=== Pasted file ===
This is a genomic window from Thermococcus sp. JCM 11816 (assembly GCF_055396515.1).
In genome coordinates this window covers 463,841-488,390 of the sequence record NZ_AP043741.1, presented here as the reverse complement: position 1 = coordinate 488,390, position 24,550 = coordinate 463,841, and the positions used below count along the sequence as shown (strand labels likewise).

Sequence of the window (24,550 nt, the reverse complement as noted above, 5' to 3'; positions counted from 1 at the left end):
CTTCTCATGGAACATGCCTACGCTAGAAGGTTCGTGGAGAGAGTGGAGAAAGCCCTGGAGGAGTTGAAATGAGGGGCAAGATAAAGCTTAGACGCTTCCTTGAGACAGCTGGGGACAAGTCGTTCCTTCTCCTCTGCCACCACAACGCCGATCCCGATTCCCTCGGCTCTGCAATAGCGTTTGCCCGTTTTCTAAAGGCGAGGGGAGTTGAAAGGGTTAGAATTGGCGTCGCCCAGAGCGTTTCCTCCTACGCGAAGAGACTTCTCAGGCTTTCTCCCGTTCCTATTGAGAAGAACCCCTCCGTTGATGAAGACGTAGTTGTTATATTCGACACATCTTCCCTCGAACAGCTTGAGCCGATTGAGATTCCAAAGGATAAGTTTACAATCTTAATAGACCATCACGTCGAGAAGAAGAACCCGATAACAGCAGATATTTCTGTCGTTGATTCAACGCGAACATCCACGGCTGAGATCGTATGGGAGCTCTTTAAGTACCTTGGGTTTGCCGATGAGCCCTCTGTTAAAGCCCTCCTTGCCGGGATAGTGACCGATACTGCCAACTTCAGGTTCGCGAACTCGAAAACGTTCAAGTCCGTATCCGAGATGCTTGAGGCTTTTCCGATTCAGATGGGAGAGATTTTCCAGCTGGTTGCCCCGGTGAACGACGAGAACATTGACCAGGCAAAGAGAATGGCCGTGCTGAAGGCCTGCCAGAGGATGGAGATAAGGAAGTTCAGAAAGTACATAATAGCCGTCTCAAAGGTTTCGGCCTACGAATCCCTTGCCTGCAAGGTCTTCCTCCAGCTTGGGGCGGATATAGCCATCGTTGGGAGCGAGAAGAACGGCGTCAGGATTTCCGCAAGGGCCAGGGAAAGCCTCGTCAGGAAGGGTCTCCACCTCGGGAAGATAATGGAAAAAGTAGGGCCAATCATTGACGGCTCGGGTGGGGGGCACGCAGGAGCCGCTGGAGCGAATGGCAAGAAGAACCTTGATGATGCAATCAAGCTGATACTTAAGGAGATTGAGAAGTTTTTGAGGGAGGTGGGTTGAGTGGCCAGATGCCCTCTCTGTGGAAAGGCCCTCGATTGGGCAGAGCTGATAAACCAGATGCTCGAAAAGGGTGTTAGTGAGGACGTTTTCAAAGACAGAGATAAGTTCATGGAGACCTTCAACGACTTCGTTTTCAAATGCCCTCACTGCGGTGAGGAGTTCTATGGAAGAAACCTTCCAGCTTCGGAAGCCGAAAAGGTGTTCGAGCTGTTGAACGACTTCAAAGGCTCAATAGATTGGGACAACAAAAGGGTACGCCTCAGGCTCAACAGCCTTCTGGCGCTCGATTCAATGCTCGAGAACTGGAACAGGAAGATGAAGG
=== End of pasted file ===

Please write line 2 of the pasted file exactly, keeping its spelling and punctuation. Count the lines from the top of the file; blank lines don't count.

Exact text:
In genome coordinates this window covers 463,841-488,390 of the sequence record NZ_AP043741.1, presented here as the reverse complement: position 1 = coordinate 488,390, position 24,550 = coordinate 463,841, and the positions used below count along the sequence as shown (strand labels likewise).